Thursday, August 25, 2016



Sunday, August 28, 2016
Thoughts from the Pastor …
There are such beautiful and rich words in the Christian vocabulary. These words are not only given to stimulate our thoughts but to move into our hearts. Think of the beautiful words we can use such as light and love and life. But the word grace is by far the most meaningful of them all and it sets our heart to song.
. . . and so the story of the prodigal son come to such a strange ending. The one son who was bad is saved and the elder son becomes lost. And the difference in this story can be summed up in one word “grace”. The bad son was humble enough to accept such grace and the elder son was too proud to receive it.
Such is the world we live in today – a world tempted by legalism. One of the most imperative tasks we will ever do is to keep ourselves from slipping into this mindset.
Each one of us need to ask, “what makes this so appealing to some many?” It only makes us hard, proud, and judgmental and literally dries up any compassion we might have. This has the ability to enslave our thinking and will eventually (if never checked and released) destroy us.
My friends . . . there is only one answer to legalism and that is grace. Jesus knew this and ministered to those around Him in it. The apostle Paul found out such grace and shares that with us in his many letters . . . and every generation has to learn how to find that answer again and again.
Grace . . . it can and will be such a wonderful and surprising thing . . . seek it while it may be found!

Thursday, August 18, 2016



Sunday, August 21, 2016
Thoughts from the Pastor …
There are such beautiful and rich words in the Christian vocabulary. These words are not only given to stimulate our thoughts but to move into our hearts. Think of the beautiful words we can use such as light and love and life. But the word grace is by far the most meaningful of them all and it sets our heart to song.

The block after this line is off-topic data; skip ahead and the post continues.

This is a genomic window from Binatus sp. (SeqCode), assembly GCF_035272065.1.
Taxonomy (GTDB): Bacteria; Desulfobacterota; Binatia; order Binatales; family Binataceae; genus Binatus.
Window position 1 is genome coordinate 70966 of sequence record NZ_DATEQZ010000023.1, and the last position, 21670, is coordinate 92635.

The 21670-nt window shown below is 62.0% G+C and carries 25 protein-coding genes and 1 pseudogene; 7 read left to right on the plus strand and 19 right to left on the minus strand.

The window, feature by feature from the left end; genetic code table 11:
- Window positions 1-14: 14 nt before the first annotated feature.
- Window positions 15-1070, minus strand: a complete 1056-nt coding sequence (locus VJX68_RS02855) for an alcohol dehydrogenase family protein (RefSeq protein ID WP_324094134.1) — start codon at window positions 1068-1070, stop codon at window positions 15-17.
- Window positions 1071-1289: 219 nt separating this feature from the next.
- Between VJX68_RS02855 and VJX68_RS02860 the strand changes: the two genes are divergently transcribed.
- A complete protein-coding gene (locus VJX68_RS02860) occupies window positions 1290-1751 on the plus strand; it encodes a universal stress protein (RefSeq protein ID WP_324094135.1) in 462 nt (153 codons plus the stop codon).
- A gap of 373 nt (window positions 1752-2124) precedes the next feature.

We jump into the life of the prodigal son this week in our thoughts on grace. He was not a very kind or respectful person. He was one who walked away from his home and lost all of his wealth on reckless living and immoral behaviour and quite frankly brought shame upon the family name. With everything gone he returns home, tail between his legs, ashamed and hopeful for a morsel of forgiveness. However, we know in this story that the father does not condemn him but embraces his son . . . what was lost is now found! The father spoke to those around him, “my son – my son has come – rejoice with me!”
It was all grace of course . . . but the word grace was never spoken!
As we begin to bring some closure to these thoughts first begun in July . . . we need to understand that the Christian faith is a faith of grace extending although we are often exposed to an ungraceful nature with people, especially in the church.
Return with me please to the story of the prodigal son. So we know that the father accepts the son back into the family freely, lovingly. He imposed no restrictions and did not place his son on notice. And then we have the elder son coming into the picture.